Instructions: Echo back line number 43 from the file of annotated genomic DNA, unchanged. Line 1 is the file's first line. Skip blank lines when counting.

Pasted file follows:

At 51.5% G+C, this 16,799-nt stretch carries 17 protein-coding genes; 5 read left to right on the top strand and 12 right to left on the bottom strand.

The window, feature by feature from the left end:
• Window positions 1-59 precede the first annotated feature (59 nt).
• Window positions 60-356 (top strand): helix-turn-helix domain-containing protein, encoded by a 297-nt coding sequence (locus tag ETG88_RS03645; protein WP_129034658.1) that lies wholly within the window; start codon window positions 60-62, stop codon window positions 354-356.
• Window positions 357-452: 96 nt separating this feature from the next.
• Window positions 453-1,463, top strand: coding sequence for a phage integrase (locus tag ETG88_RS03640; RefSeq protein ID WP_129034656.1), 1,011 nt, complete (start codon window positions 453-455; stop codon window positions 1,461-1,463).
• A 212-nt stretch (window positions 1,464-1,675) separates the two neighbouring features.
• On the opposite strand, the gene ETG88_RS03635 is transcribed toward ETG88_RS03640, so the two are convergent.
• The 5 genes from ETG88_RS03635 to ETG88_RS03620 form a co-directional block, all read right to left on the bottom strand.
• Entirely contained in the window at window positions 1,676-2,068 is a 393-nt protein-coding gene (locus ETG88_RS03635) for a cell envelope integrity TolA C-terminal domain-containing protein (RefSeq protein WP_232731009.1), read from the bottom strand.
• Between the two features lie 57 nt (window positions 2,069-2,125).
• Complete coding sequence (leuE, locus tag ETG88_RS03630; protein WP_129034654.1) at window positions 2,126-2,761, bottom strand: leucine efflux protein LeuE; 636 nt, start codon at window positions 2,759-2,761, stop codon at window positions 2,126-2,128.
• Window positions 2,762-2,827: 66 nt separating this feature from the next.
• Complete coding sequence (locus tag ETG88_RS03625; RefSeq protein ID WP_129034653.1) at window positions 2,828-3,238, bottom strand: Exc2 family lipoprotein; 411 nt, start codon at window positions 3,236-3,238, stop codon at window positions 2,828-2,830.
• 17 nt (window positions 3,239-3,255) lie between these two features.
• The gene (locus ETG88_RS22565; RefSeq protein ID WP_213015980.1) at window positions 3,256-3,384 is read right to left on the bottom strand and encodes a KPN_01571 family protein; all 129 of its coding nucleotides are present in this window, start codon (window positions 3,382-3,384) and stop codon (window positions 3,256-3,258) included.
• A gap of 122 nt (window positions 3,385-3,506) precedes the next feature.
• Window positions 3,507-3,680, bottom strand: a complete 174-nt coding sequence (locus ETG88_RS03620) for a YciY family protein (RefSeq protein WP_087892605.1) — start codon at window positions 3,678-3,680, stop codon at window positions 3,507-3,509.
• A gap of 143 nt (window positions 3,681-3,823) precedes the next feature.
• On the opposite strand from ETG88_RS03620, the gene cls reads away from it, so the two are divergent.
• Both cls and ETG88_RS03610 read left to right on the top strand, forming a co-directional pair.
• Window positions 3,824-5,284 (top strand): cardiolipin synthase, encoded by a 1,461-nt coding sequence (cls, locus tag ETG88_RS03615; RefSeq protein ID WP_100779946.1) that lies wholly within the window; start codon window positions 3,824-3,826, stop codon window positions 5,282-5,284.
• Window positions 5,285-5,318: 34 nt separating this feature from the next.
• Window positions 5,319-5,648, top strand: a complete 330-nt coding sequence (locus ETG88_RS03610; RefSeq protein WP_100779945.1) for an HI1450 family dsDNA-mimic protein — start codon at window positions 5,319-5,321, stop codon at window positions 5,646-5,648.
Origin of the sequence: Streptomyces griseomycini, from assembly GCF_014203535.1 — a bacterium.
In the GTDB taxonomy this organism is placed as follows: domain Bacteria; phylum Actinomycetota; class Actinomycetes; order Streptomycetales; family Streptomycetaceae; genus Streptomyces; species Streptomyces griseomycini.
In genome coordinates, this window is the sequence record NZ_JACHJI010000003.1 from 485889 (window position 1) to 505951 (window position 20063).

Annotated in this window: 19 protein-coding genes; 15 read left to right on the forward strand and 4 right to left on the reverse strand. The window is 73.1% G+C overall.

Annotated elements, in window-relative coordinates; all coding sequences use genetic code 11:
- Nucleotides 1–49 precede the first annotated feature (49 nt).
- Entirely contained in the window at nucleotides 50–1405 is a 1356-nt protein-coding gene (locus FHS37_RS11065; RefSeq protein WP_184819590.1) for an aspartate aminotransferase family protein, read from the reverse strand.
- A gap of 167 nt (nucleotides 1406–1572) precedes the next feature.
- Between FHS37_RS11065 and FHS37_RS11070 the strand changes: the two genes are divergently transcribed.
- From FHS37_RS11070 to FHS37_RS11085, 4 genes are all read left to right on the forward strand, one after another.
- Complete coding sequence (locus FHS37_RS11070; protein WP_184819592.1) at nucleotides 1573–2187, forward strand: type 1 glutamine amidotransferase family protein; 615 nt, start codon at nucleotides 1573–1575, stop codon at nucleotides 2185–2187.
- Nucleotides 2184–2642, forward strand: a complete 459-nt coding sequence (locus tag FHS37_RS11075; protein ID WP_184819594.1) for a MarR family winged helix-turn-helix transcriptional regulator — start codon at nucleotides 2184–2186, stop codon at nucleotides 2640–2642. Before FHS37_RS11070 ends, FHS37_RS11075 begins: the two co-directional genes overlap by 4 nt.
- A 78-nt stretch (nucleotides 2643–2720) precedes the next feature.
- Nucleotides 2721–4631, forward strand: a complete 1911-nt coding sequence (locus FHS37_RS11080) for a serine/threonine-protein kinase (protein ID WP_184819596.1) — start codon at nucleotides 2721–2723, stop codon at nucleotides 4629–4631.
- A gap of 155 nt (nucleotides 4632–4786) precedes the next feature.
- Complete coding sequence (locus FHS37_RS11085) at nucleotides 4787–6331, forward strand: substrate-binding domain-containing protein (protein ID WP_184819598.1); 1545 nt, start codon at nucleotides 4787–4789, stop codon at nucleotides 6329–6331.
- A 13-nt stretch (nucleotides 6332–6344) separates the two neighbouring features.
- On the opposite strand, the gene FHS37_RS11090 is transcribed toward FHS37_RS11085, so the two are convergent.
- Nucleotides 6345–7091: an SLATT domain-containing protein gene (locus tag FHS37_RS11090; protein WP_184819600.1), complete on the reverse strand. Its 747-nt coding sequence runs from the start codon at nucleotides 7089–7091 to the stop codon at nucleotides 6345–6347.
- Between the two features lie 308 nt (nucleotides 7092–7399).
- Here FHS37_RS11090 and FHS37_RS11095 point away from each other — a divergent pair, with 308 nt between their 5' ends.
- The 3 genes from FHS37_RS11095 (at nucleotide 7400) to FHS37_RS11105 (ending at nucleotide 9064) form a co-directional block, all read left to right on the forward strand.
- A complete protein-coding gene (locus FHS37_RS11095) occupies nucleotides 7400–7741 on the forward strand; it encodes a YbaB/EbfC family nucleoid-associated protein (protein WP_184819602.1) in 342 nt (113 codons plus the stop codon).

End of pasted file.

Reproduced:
- Nucleotides 6345–7091: an SLATT domain-containing protein gene (locus tag FHS37_RS11090; protein WP_184819600.1), complete on the reverse strand. Its 747-nt coding sequence runs from the start codon at nucleotides 7089–7091 to the stop codon at nucleotides 6345–6347.